• Three Dog Night once crooned, “One is the loneliest (number).”
    Scripture states, two is better than one.
    Jeri Gibbs and Martha Vaughn, two area florists, couldn’t agree more.
    So the long-time businesswomen recently merged their businesses – Dunnellon Florist and Turner House Florist – together, creating a bit of flower power at Dunnellon’s Turner House Florist.

  • Hungry? Round up the gang and mosey over to the Double D Grill.
    Dunnellon’s newest eatery opened its doors Nov. 1 at 20199 E. Pennsylvania Ave.
    “Tuesday was unbelievable, it was more than what we expected,” Vicky Gonzalez, general manager, said.
    The Western-themed restaurant, the first building prior to Crock’s Pub, offers a variety of appetizers, salads, burgers, wings, pasta, cold sandwiches and its specialty — steak, branded with its Double D logo.

  • Recent gardening fads and fashions have lead to an increase in the popularity of borderline hardy tropical-looking specimens and sun-loving plants, which require a little more tender loving care to get them through the winter months unscathed.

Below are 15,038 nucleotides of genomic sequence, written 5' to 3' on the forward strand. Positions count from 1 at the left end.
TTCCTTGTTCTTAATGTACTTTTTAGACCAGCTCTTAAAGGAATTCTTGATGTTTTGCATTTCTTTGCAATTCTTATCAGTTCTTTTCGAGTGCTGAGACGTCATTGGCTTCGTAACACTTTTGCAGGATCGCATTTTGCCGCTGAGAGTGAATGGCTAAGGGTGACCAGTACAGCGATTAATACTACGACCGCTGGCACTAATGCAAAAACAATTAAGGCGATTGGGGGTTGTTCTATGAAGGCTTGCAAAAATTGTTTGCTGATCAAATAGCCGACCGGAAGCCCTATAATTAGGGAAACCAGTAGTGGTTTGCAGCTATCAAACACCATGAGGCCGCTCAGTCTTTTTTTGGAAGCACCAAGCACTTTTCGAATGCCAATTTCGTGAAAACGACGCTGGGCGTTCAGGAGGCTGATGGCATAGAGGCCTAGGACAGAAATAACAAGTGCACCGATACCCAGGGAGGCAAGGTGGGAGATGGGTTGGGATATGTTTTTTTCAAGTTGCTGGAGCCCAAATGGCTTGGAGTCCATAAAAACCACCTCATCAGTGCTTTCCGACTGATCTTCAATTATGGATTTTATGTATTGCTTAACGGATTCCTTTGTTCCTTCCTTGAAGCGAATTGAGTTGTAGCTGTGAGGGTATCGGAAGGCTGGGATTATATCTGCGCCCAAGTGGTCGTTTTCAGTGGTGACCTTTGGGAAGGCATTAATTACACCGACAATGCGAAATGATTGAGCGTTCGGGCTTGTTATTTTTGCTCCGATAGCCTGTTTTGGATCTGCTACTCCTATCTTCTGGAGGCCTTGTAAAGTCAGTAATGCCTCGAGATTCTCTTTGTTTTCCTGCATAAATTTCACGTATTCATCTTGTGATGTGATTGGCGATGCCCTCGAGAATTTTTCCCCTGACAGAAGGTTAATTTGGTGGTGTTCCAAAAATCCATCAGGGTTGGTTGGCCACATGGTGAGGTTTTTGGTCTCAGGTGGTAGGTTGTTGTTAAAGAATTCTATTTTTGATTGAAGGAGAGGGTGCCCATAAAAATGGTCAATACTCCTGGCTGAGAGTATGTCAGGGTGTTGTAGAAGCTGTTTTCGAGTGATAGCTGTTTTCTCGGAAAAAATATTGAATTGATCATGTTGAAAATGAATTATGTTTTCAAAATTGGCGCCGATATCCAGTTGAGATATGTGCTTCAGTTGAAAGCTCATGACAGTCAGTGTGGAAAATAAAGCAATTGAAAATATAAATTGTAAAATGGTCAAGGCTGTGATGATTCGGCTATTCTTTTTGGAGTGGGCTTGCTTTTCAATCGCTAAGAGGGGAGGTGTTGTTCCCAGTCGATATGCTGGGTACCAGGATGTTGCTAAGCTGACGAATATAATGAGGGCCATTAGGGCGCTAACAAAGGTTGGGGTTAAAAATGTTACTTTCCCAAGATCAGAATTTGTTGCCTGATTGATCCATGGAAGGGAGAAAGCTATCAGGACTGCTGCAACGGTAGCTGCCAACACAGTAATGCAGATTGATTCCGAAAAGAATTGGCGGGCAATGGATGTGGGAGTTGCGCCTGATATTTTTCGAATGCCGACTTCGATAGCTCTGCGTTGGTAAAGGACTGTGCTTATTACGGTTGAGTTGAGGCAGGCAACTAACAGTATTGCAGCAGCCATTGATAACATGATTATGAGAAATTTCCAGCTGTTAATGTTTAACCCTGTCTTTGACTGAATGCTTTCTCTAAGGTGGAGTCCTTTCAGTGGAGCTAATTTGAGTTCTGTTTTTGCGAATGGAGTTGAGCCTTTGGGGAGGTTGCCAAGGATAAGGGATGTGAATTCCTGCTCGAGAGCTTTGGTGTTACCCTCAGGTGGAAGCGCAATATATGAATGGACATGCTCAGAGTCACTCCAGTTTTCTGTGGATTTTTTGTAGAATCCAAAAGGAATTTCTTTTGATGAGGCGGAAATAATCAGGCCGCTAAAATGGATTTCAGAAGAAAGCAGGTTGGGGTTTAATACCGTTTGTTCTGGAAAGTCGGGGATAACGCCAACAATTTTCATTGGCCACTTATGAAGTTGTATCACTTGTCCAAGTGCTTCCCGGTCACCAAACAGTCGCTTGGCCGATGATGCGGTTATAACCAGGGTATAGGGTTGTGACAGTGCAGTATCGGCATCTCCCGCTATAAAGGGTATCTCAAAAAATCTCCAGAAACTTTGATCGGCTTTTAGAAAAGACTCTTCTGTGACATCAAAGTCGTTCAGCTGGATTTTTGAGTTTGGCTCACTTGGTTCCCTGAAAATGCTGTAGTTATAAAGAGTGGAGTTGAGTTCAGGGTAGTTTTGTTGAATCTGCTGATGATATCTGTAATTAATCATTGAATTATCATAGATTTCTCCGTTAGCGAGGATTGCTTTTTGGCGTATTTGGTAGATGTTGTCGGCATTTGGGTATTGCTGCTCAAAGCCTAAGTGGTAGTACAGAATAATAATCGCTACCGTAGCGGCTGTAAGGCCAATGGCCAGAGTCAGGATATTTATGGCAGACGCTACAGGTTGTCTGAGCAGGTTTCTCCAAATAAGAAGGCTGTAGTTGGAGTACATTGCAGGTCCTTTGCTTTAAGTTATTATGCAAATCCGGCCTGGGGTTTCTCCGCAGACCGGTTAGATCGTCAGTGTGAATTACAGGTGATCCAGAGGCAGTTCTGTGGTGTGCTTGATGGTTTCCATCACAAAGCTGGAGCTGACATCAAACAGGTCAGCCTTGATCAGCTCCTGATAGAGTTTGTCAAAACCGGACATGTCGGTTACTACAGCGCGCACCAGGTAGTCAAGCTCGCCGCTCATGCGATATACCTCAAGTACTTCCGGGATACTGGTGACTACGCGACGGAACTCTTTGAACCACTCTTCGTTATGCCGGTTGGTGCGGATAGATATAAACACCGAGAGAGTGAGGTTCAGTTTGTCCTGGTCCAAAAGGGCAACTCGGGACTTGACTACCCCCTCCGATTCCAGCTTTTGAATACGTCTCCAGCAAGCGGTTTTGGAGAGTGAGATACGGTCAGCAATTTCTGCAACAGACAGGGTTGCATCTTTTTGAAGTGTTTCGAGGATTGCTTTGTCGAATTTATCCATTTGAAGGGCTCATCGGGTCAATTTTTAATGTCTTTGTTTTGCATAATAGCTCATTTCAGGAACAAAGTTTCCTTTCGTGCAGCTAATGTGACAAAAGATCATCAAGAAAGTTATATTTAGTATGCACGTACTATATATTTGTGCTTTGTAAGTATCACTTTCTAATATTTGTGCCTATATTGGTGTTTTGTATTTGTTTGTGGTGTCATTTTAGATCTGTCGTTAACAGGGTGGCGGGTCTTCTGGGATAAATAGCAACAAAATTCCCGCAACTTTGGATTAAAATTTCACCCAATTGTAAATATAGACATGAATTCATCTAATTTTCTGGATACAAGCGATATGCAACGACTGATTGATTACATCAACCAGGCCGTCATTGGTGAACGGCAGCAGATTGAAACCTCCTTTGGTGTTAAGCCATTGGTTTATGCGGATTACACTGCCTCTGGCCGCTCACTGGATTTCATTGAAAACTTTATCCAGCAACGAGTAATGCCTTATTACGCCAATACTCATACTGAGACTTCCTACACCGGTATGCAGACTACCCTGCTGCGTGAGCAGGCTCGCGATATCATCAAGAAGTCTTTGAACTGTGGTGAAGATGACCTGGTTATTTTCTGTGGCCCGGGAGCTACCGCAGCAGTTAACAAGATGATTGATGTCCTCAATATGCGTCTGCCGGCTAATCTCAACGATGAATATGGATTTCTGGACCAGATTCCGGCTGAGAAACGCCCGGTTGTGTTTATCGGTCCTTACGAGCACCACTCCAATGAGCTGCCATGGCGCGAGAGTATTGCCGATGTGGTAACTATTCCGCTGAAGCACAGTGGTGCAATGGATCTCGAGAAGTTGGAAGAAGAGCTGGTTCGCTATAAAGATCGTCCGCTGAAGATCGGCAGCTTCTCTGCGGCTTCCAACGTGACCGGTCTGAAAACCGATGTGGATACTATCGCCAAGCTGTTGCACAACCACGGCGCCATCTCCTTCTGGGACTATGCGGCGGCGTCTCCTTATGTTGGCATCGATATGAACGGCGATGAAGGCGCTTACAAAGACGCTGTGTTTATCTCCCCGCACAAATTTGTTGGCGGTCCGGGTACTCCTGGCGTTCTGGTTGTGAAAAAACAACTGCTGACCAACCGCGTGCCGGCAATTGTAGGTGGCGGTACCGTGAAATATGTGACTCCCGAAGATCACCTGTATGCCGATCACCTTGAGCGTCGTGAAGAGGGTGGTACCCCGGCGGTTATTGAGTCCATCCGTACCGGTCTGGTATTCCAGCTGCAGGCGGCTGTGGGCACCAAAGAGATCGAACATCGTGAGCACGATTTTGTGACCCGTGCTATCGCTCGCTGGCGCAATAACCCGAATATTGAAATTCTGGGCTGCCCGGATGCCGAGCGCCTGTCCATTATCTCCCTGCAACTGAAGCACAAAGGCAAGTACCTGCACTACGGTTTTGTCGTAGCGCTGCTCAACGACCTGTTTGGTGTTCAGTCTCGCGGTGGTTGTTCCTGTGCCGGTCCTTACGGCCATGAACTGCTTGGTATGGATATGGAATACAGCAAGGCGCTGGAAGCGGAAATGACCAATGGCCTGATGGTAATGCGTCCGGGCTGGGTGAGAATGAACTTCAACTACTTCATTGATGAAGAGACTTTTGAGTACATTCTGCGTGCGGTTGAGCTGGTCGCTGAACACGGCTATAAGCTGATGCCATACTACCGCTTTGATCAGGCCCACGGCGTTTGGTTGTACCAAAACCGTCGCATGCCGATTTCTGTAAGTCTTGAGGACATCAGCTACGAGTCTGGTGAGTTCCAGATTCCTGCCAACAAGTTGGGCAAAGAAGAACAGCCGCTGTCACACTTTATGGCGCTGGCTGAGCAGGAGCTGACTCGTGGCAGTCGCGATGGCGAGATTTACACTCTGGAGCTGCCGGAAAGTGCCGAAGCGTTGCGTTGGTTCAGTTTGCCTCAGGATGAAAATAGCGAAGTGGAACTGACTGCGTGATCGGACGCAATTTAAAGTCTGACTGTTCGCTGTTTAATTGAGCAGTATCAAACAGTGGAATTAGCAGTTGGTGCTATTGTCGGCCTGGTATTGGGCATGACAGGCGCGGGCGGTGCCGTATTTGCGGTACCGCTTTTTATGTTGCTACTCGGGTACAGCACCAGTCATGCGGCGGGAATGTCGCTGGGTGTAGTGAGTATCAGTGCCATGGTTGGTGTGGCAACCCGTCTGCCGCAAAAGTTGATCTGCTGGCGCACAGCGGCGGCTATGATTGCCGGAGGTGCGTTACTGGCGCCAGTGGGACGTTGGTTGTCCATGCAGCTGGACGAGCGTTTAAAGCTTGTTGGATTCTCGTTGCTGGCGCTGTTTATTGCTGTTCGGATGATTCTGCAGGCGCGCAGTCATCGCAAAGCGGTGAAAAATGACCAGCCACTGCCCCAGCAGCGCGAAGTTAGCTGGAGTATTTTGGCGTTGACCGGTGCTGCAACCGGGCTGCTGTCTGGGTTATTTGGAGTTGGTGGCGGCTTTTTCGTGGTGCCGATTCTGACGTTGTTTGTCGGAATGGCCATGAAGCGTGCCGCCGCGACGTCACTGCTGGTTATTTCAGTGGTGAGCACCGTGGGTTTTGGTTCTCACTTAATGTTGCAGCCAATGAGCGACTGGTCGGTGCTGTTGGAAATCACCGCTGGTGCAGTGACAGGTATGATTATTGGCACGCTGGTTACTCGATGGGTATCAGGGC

• INGLIS — The report of gunfire breaks the silence of a crisp fall morning.
    The smell of gun powder wafts through the air.
    Light chatter abounds, so as not to break the concentration of the shooters.
    That’s how it goes at Robinson Ranch Trap and Skeet Club at 19730 S.E. 127th Terrace in Inglis, nestled off of State Road 40, 1 mile west of Dunnellon.
    The facility features trap, skeet, five-stand and Fitask shooting.

  • * Story by Brittany Bennett *

  • Dunnellon High School is going pink Friday night when the Tigers host Crystal River at 7:30 p.m. at Ned Love Field.
    And organizers of the second annual “Pink Out against Breast Cancer” want the community to be a part of the event.
    October is Breast Cancer Awareness Month and that means those at Dunnellon High don’t want folks forgetting the most important part is awareness. Last year marked the first time schools countywide hosted an event.
    This year has been no different.

  • Christmas cactus is a popular plant, and now is the time to start planning if you want blooms at the right time.
    It is the shorter day lengths, and cooler temperatures that will begin the plants flowering process, similar to poinsettias and chrysanthemums.